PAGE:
Dunleavy was already long gone
The Trail Blazers made it official on Tuesday, but the firing of head coach Mike Dunleavy was done long before this week.
In simple terms, Dunleavy would have probably been fired even if the Blazers made it out of the first round. The goal was simple for this team at the start of the season: nothing less than a championship. Anything less would be a failure with such a talented team. Dunleavy didn’t get it done. The Blazers failed to win a single game in the playoffs. The firing seems worthy now, right?
Sounds way too simple, but it’s the truth. It was clear from the body language on this team – and there was body language – that Dunleavy had no control over his players. They seemed disinterested in anything he had to say. His constant play calling and lack of trust in the veterans also didn’t go over well with the players.
Talk all you want about the number of wins Dunleavy compiled in his four-year stint. This had nothing to do with wins. This had everything to do with losses. Key losses at the worst times. That is what people will remember more than anything.
The game seven loss to the Lakers. The four-game sweep at the hands of the San Antonio Spurs in the lockout season. The blowups with Rasheed Wallace, Scottie Pippen, JR Rider and Jimmy Jackson. The dislike for Kenny Anderson.
Dunleavy wasn’t a great fit for this team:
The offense was stagnant, the defense was soft. You knew what play they were running before they called it. Movement was at a bare minimum and opposing defenses began to catch on.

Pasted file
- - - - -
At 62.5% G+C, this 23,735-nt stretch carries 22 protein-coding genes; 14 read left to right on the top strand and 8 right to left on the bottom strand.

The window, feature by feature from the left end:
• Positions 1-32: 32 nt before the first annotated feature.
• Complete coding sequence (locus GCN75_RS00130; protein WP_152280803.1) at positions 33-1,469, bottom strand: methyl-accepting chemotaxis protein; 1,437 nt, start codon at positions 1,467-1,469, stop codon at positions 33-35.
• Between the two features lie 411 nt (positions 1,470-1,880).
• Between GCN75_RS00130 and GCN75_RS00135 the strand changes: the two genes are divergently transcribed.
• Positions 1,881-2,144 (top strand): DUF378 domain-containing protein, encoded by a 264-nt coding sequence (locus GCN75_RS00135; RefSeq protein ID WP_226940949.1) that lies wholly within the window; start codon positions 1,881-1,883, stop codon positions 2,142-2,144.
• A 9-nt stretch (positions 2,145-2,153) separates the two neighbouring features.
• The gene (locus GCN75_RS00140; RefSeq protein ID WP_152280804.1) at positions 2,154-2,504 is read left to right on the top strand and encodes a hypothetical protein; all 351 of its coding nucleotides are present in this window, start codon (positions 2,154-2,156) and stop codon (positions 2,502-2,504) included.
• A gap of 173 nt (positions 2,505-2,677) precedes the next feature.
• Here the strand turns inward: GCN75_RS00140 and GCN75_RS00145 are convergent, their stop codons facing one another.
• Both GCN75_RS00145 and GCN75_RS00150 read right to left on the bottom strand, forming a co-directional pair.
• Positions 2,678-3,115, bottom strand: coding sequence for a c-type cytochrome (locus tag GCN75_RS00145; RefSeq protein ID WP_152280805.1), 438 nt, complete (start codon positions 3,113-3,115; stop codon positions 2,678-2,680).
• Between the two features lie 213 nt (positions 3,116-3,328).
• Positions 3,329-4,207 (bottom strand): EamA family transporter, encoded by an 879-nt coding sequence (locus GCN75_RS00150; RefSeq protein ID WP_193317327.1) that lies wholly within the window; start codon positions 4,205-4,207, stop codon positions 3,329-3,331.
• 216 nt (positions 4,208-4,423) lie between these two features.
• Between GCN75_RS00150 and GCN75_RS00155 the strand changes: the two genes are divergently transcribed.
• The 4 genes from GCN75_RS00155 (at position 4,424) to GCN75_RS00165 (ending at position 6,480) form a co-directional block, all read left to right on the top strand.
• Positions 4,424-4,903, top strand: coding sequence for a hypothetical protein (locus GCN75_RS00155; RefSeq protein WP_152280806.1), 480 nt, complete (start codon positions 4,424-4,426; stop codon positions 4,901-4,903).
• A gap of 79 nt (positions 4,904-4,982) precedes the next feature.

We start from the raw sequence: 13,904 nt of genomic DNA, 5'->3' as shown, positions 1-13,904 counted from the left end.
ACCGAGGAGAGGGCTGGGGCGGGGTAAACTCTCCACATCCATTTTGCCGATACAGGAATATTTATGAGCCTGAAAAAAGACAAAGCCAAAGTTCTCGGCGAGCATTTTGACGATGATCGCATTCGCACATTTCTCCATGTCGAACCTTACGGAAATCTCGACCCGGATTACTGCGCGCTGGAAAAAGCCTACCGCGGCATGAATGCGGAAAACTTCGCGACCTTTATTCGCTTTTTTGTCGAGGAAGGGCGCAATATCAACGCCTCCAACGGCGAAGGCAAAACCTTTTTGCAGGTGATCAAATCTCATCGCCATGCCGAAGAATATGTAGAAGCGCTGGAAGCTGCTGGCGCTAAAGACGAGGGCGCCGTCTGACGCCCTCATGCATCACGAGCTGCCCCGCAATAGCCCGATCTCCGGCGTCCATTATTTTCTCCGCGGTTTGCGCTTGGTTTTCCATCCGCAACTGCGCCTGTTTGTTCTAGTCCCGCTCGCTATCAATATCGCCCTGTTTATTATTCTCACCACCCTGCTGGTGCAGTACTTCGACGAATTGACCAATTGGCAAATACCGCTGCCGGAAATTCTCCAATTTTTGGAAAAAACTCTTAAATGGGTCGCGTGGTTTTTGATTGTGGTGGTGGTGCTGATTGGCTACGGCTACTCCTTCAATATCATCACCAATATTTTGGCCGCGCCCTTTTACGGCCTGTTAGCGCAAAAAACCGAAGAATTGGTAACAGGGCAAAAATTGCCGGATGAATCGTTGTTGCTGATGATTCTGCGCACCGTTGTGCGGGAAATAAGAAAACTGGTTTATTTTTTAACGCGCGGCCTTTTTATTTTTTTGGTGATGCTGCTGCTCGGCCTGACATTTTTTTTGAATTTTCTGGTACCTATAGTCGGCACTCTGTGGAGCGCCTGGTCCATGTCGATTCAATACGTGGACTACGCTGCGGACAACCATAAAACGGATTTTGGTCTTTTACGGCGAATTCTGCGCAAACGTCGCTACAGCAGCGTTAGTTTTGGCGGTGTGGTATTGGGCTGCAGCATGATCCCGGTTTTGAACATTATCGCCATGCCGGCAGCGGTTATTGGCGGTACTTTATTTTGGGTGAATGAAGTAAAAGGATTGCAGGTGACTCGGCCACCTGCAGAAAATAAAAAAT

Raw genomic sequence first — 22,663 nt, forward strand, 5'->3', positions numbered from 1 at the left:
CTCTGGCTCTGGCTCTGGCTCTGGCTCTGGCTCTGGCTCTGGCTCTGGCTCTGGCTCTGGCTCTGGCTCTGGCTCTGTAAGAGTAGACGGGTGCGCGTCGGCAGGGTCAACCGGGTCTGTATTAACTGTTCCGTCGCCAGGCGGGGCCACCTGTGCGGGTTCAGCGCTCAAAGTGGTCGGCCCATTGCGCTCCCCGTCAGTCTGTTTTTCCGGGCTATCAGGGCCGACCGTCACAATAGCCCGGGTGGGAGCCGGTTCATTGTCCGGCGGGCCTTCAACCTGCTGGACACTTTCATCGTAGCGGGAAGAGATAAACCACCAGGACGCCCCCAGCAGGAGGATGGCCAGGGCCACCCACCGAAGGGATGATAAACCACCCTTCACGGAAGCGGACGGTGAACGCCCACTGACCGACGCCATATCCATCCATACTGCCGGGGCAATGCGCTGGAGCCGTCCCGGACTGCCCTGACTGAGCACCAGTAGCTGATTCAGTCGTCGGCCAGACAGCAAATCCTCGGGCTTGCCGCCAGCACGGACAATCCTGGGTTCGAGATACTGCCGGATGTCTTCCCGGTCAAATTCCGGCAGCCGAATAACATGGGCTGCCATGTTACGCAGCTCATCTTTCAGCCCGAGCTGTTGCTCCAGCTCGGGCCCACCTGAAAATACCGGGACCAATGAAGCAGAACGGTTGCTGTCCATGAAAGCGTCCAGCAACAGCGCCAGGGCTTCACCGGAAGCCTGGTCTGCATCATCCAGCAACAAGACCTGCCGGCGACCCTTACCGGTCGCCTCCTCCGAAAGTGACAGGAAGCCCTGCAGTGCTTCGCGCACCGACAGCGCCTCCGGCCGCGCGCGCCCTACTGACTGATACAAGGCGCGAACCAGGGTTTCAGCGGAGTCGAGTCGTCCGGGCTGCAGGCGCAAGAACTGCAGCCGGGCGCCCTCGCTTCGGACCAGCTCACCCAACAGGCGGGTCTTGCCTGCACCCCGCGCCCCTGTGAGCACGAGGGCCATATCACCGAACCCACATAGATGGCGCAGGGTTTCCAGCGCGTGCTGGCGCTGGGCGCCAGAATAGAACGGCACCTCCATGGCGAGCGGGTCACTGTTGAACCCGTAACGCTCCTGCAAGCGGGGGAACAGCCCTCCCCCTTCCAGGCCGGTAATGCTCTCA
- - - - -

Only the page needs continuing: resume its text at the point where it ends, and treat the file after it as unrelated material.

Defensively, I’ve never seen a team give up more layups and wide-open jumpers than this team did. They would double team on a guy who didn’t need to be doubled. They would leave good shooters wide open and force the outside shot to beat them.
The relationship with Wallace:
When a coach and his best player can’t get along, one has to go. It was clear that Dunleavy and Wallace didn’t get along.
Way back in the Western Conference Finals two years ago, Dunleavy and Wallace exchanged words while the Spurs were dismantling the Blazers. Since that exchange, the relationship was a rocky one. Dunleavy questioned Wallace’s behavior; Wallace questioned anything and everything else.
The absence of Greg Anthony:
The Blazers’ best on-the-ball defender didn’t get off the bench much at all during the 22-game collapse at the end of season. Rod Strickland seemed lost on both offense and defense on a lot of occasions, yet he got the playing time as the backup point guard.
Business is business:
A lot of people will blame Bob Whitsitt for the Blazers collapse this season. He even said himself that he was to blame for a lot of what happened. But the NBA is a business, and in a business you strive to be the best you can be.
Portland fell way short of that this season and in a league where players don’t get fired, the coach has to go. It has always been this way and it will always be this way. Dunleavy lost control of his team, and business went bad. I guess you could say now, he’ll be minding his own business for the time being.